What's he saying?
"That time of year thou mayst in me behold / When yellow leaves, or none, or few, do hang"
You may see in me the autumn of my life, like the time when yellow leaves, or no leaves, or a few leaves still hang
"Upon those boughs which shake against the cold / Bare ruin'd choirs, where late the sweet birds sang."
(The leaves hang on) branches, which shiver in anticipation of the cold; the branches are like empty, ruined church choir pews, and sweet birds used to sing on the branches.
"In me thou seest the twilight of such day / As after sunset fadeth in the west,"
You see in me the twilight of my life, like when the sunset has faded to darkness in the west,
"Which by and by black night doth take away / Death's second self, that seals up all in rest."
Which before long is replaced by the black night, Death's second self, which covers everything in a deathly sleep.
"In me thou see'st the glowing of such fire / That on the ashes of his youth doth lie,"
You see in me the glowing of a fire that is burning atop the ashes of its earlier burning (my youth),
"As the death-bed whereon it must expire / Consumed with that which it was nourish'd by."
The ashes are now the death-bed upon which the fire will go out, consumed by the very thing it was nourished by before.
"This thou perceivest, which makes thy love more strong / To love that well which thou must leave ere long."
Because you see this, your love is made stronger, to love well that which you must soon leave.
Why is he saying it?
Sonnet 73 is almost as exemplary as sonnet 60 in expressing the theme of the ravages of time. The sonnet focuses on the narrator's own anxiety over growing old and, like sonnet 60, each quatrain of sonnet 73 takes up the theme in a unique way, comparing the narrator's "time of year" (i.e., stage of life) with various examples of the passing of time in nature. The metaphors shorten in duration from months to hours to what may be minutes, the acceleration itself a metaphor for the increasingly rapid rate at which old age begins to take its toll on the human body.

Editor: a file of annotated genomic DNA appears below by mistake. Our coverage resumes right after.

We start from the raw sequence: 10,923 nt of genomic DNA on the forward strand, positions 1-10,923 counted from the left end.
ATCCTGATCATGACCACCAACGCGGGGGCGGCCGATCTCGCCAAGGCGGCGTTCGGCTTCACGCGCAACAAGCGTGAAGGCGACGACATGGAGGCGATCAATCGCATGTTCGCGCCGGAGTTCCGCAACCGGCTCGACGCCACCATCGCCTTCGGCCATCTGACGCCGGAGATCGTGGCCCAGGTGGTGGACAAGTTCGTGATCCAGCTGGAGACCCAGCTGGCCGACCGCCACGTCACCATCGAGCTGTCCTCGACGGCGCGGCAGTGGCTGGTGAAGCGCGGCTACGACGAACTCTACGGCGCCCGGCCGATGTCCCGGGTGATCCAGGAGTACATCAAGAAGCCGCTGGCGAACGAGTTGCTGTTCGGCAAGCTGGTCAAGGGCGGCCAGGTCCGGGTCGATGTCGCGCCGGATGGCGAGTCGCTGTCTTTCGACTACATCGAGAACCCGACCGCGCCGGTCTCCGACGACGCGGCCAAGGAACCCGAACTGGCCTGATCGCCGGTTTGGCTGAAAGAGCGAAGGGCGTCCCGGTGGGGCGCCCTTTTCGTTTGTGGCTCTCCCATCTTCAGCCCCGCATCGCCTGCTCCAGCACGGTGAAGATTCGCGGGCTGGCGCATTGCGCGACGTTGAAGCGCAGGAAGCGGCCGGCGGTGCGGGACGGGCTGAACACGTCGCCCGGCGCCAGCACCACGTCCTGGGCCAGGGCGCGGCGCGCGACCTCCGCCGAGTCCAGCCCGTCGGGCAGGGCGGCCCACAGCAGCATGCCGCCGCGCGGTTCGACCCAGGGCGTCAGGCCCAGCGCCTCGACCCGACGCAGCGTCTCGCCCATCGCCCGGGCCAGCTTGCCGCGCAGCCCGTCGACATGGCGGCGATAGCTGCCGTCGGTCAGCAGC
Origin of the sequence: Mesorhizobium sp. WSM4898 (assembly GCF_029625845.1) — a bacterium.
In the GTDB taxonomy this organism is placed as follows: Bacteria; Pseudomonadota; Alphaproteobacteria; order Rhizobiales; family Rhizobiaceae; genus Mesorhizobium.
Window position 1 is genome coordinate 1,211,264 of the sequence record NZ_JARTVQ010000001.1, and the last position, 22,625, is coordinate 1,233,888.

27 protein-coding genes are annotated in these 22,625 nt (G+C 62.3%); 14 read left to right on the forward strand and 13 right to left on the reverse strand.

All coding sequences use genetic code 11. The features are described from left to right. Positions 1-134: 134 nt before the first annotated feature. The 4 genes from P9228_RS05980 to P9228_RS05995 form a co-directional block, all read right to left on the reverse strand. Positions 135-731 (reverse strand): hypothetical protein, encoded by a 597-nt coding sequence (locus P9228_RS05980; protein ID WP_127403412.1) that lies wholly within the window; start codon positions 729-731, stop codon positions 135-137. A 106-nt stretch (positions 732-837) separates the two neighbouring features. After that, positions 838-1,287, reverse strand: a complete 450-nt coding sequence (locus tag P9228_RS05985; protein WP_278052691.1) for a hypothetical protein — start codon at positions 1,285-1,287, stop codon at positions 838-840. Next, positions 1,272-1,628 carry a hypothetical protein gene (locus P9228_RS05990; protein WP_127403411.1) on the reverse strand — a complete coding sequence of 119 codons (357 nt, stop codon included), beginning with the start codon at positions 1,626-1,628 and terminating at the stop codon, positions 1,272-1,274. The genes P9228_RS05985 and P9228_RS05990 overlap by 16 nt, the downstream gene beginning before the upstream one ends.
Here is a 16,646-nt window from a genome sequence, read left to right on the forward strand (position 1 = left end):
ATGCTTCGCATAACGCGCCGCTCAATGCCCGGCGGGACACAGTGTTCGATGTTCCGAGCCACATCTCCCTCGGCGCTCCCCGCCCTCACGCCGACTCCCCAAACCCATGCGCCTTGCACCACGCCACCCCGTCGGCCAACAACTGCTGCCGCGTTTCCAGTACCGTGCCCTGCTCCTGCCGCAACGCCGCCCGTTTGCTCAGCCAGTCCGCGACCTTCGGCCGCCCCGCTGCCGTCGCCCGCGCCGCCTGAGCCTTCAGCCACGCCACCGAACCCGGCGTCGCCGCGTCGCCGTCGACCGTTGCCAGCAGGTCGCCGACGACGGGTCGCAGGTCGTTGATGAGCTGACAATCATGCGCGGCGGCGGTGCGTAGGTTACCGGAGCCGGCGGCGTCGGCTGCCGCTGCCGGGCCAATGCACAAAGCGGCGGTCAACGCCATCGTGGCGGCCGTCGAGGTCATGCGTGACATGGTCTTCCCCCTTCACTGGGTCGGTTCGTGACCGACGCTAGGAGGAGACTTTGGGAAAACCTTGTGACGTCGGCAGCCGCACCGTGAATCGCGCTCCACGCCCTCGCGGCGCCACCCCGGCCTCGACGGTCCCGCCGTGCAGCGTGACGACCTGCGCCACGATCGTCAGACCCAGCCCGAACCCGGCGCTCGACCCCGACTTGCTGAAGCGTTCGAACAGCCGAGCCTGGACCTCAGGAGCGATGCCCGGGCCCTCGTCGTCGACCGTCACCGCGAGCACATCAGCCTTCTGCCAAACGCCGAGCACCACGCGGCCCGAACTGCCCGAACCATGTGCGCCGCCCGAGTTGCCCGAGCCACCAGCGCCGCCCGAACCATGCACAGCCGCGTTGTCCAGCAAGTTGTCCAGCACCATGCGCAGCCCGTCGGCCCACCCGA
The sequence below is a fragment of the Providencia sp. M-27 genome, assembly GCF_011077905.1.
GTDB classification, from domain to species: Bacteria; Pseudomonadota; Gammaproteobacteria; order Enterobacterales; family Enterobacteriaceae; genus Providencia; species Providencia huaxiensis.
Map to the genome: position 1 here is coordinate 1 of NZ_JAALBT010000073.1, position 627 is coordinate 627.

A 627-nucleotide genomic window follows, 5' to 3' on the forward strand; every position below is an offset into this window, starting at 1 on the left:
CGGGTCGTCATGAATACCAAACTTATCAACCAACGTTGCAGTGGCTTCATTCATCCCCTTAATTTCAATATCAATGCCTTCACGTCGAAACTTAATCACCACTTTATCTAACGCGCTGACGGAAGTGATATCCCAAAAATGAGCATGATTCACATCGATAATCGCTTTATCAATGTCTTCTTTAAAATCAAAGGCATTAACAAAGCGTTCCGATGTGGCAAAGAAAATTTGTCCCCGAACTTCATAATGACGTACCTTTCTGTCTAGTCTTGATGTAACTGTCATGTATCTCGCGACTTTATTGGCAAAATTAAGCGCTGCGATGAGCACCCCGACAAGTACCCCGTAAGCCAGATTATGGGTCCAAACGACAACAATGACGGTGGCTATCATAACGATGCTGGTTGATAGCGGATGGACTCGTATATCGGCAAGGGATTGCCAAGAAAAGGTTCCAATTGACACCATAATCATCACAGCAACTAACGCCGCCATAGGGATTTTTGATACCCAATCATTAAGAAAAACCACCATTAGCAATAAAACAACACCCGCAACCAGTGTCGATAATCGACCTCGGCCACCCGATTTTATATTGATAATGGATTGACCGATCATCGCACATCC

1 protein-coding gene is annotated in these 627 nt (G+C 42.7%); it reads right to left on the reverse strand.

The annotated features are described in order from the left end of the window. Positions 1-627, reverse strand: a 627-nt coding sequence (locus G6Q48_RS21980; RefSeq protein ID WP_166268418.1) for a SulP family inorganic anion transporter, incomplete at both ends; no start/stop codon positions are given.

In the first quatrain, the narrator compares himself to the late autumn season, that time of year when the trees have begun to lose their leaves and the cold is setting in. Some scholars suggest that this metaphor was deliberately chosen for its imagery of barrenness where there once was growth, a possible allusion to Shakespeare's incipient baldness. Quatrain two makes life still shorter, going from the seasons of the year to the hours of the day. The narrator is at the twilight of his life: his sun has set, and Death is soon upon him.
But even so, the emptiness of death is not fully established until quatrain three, where it is finally understood by the narrator as something permanent. Whereas the changing of the seasons and the passing of day and night occur in (presumably) infinite cycles, a fire is not reborn from its ashes, and its extinguishment means the end. Time is the enemy; Time is Death. The passing of time is the creator and the destroyer of life.
With that said, the closing couplet of sonnet 73 is like an admonition: one's love should grow stronger as one's time left to love is running out. It is not entirely clear whether this line is addressed specifically to the fair lord or in fact to himself, or perhaps even to both, since the narrator's approaching death will mean that each must bid the other farewell. In any case, the narrator is clearly distressed by his inevitable fate: old age, death, and eternal separation from the fair lord.